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Defensive tackle Joseph hopes for rebound year with Vikings

MANKATO, Minn. - Linval Joseph has been to a Super Bowl. Now, he figures it's time for a Pro Bowl. The 26-year-old defensive tackle, who won a ring with the New York Giants in 2011, signed a five-year, $31.5 million free-agent contract in 2014 wi...

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Minnesota Vikings defensive tackle Linval Joseph (98) signed a five-year, $31.5 million with the team prior to the 2014 season. USA Today Sports

MANKATO, Minn. – Linval Joseph has been to a Super Bowl. Now, he figures it’s time for a Pro Bowl.
The 26-year-old defensive tackle, who won a ring with the New York Giants in 2011, signed a five-year, $31.5 million free-agent contract in 2014 with the Vikings. But his first year with the team was a bit of a disappointment, with Joseph missing time in spring drills after shoulder surgery and then being out three weeks in August after being hit in the leg by a stray bullet.
But Joseph is healthy now. He has his sights set on a trip to Hawaii next January for the Pro Bowl.
“That’s the goal,” the 6-foot-4, 329-pound Joseph said at training camp. “I think I’m capable of being that kind of player, and I think this year is going to be my year to show it. Last year was a rough start, and this year it’s starting off great, and that’s how I want to keep it.”
The mere mention of Joseph’s name excites Vikings coach Mike Zimmer. He loves big, athletic nose tackles.
“Almost always, the guy that comes in as a free agent into a new system, his second year is almost always much better than the first year,” Zimmer said. “And with all that (Joseph) missed last year because of the injury. ... I anticipate he’s going to have a very, very good year. ... He’s a big, strong man; his body is in good shape. He’s a very, very good athlete.”
Joseph was a limited in spring drills when he arrived in Minnesota after January 2014 surgery for a partially torn labrum he suffered while with the Giants.
He was getting into the groove at training camp before an Aug. 9 incident. That night, hours after the team’s first preseason game, he was an innocent bystander at a Minneapolis nightclub. Shots rang out in the bar, and Joseph was one of nine people wounded.
He was grazed in the calf, suffering an injury that knocked him out of the team’s final three preseason games before he returned to start the Sept. 7 regular-season opener at St. Louis.
“I missed a lot last year from (organized team activities) to training camp, so I had a slower start than everybody else,” Joseph said. “I mean, missing that time, being shot, altogether was a lot to overcome.”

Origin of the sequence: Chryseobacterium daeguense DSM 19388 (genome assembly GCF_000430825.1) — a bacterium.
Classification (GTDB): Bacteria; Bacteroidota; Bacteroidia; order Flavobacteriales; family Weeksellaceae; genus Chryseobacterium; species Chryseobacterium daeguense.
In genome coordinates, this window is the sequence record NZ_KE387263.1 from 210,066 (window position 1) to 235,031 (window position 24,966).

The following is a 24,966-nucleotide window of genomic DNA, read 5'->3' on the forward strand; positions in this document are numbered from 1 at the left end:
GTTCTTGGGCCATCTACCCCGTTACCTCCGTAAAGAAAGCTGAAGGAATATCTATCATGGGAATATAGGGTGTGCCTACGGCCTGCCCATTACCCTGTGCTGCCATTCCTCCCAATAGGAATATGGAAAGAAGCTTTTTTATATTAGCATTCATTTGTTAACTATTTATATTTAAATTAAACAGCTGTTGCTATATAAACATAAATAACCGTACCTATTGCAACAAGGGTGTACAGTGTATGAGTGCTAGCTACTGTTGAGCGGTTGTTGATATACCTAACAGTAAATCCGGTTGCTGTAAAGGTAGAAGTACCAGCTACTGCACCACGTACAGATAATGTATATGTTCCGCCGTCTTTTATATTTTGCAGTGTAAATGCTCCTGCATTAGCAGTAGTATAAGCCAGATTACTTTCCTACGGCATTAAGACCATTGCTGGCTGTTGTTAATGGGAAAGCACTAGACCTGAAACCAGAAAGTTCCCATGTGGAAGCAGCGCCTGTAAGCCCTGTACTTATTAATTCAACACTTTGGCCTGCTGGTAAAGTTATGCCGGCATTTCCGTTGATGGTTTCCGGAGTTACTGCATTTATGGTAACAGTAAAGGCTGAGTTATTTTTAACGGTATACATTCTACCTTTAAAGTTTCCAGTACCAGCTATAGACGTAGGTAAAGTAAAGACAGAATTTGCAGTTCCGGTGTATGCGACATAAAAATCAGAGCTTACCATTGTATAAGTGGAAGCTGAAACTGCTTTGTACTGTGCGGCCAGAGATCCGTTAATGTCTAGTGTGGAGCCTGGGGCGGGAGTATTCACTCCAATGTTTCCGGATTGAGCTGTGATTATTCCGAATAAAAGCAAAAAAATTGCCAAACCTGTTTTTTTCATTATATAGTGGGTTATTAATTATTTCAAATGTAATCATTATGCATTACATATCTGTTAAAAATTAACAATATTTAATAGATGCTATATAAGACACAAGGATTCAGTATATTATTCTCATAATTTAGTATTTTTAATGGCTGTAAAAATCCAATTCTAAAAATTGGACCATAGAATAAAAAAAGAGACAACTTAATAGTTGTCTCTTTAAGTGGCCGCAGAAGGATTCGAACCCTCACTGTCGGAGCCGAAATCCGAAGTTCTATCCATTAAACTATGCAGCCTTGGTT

Joseph, a six-year veteran, said the shooting incident changed him. It made him realize how precious life is.
“Now I don’t take anything for granted,” Joseph said. “I take one day at a time and just try to be the best that I can be at everything. It was an accident. It happened. But now, I make sure I just am a lot more cautious in a lot of things that I do, because my life is too valuable. Everybody’s life is valuable, and I don’t want that ever to happen again.”
After getting off to a slow start, Joseph played better in the second half of the 2014 season. He finished ranked 30th by Pro Football Focus out of 81 NFL defensive tackles in a 4-3 scheme.
“I think he’ll be 10 times better (this season),” defensive end Brian Robison said. “I think he’s looked good throughout (spring drills). I think he’s got an opportunity to be a big weapon for us. He’s a big presence there in the middle that can move around, that can really do a lot of things for us.”
For the first time since 1983, the Vikings had no Pro Bowl players last season. Many believed defensive end Everson Griffen, who had 12 sacks, should have been selected.
Griffen said one of his goals this year is to make the Pro Bowl. He also wouldn’t be surprised if Joseph is on hand for the Jan. 31 game in Honolulu.
“He can be that guy,” Griffen said. “He’s 320 pounds (of) lean muscle. He can run, he can sprint, he can do it all. He’s a smart guy. He’s work hard. He always works in the weight room extra. He’s always running extra.”
Joseph started 46 of the 47 games he played for the Giants from 2011-13 and was considered a player with breakout potential. He believes the time has come to meet those expectations.
“I feel great,” Joseph said. “I’m one year under the system, so I feel like this year should be better. I’m healthy. Everything is going well. I feel like I’ve got my step back and I’m ready to go.”

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